Italy’s financial situation is getting out of hand as of late. With virtually ever bank in the country struggling with bad debt, finding a solution is not easy. For now, it appears the banks will need US$21bn in fresh capital. The current plans it to raise that money through a bailout. A very precarious situation that highlights how fragile the global economy is at this time.
Adding another layer to Italy’s mountain of debt does not make much sense on paper. That feels like digging a bigger pit to fill up a smaller one with the earth dug up from the new one. Unfortunately, that is how our financial system works these days, and it appears Italian banks are in dire need of finding a new pit to dig.
Government officials have asked the Italian parliament to issue this US$21bn loan for a potential bank rescue plan. Once again, it is the government – or to be precise, the taxpayer – who will have to save failing banks. Italy remains the eurozone’s third largest economy, and it is in dire need of a bailout.
Another Bailout Due To Banks Failing To Do Their Job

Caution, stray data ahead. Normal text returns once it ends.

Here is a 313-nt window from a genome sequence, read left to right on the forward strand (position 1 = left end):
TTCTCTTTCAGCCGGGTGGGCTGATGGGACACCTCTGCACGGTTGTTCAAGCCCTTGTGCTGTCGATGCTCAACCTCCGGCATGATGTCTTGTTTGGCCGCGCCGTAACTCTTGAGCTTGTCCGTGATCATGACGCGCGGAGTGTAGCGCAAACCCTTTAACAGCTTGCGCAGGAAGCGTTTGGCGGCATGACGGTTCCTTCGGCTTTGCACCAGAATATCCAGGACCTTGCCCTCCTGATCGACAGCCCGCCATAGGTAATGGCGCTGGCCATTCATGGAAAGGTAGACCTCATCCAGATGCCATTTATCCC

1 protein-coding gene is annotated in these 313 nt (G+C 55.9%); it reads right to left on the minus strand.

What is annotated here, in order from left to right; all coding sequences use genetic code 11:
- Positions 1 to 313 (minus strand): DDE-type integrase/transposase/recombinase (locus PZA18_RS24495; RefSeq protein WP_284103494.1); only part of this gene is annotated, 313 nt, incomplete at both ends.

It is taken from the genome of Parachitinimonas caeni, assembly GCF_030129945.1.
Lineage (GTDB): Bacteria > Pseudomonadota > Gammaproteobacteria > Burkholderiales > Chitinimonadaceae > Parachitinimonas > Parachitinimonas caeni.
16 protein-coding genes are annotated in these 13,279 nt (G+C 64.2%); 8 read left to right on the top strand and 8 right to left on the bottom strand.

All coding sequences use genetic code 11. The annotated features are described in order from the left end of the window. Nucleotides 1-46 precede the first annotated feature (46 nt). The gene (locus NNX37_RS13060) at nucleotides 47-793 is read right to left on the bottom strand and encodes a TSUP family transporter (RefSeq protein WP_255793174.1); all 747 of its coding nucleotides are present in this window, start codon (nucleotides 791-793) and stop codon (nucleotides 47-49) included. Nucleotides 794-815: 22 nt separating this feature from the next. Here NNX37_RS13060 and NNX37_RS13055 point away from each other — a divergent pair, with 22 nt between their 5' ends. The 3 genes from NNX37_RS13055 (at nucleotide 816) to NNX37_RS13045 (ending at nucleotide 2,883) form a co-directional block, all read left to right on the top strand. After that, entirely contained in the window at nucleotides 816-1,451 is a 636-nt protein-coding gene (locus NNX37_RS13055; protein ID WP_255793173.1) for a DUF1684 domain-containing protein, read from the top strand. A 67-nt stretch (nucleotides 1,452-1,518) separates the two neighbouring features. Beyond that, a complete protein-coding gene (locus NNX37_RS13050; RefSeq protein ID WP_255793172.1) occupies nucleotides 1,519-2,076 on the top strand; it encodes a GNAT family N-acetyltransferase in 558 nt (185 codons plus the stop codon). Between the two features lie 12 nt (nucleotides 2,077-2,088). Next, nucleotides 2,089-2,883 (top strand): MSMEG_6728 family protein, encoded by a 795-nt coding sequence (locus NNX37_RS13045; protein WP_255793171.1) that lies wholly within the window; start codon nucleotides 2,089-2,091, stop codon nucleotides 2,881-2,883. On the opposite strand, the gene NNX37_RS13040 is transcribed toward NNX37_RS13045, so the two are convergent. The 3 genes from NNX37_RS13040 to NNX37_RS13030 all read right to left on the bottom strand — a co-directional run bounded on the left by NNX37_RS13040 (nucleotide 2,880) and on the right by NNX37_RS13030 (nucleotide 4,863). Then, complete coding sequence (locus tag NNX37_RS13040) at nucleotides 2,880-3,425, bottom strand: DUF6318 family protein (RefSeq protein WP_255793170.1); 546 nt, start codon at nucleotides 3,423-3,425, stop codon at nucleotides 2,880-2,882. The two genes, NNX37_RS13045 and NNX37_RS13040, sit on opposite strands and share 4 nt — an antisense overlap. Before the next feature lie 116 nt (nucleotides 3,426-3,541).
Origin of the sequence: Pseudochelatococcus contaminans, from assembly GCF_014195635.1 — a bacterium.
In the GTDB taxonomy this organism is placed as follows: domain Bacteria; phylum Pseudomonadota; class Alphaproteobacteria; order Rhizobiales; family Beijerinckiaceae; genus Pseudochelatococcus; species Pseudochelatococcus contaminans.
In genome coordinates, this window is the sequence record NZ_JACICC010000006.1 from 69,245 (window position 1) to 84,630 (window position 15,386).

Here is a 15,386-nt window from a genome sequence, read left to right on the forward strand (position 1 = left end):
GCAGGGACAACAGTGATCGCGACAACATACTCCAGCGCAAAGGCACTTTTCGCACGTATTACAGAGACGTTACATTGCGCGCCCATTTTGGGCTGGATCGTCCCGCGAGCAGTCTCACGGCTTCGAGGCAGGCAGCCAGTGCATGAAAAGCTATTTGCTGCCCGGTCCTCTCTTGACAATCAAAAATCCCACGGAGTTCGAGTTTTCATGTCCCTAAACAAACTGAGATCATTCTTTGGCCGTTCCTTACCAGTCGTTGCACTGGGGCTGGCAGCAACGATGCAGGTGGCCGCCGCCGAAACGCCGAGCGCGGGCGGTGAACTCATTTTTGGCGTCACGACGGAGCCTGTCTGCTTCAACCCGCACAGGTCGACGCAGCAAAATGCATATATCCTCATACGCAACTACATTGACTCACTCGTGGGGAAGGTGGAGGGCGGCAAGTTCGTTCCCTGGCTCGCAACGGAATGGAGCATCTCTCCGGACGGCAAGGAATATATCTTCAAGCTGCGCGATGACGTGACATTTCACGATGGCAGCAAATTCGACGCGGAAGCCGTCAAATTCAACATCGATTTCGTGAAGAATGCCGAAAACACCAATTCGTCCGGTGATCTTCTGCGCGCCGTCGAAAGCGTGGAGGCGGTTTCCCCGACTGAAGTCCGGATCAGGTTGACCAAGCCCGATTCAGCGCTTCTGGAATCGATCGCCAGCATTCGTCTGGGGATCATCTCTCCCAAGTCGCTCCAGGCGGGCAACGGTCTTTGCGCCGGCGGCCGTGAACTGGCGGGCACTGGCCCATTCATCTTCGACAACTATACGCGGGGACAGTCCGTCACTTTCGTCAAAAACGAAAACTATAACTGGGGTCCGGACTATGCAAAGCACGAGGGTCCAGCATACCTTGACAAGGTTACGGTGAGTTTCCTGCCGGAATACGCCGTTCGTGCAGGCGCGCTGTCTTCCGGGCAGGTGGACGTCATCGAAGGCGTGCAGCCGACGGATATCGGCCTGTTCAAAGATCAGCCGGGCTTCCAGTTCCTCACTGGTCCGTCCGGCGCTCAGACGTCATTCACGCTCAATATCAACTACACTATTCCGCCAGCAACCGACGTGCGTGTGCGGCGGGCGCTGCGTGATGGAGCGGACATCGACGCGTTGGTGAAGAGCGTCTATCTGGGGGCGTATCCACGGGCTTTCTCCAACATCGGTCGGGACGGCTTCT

At the same time, one should question how viable this idea is. Italian banks are bogged down by hundreds of billions of dollars in bad loans already. A US$21bn bailout would not do much to rectify that situation, and only provides a reprieve. Monte dei Paschi di Siena is looking tor raise 5 billion euros in capital, but their plans have not been successful so far.
It is evident Italy’s banking sector is on the brink of collapse, and a crisis is unavoidable unless new capital enters the market. However, investors are very wary about this practice, and they should be. The financial crisis of 2008 has taught us bailing out banks will eventually lead to a global collapse.
To make matters even worse, the Italian banks’ stocks have been plummeting for quite some time now. This instills even less confidence in the rescue plan suggested by the government right now. Fixing the banking industry should be the government’s top priority right now. Injecting fresh capital is a way to start the rebuilding process, but it appears a taxpayer bailout is looming yet again.
Whether or not this decision will drive more Italians to Bitcoin, remains to be seen. It is evident the existing economic system is unstable and can collapse at any given moment. Then again, most people have no trust in Bitcoin because they do not understand how it works. The time for cryptocurrency education is now, and Italy is a good place to start.
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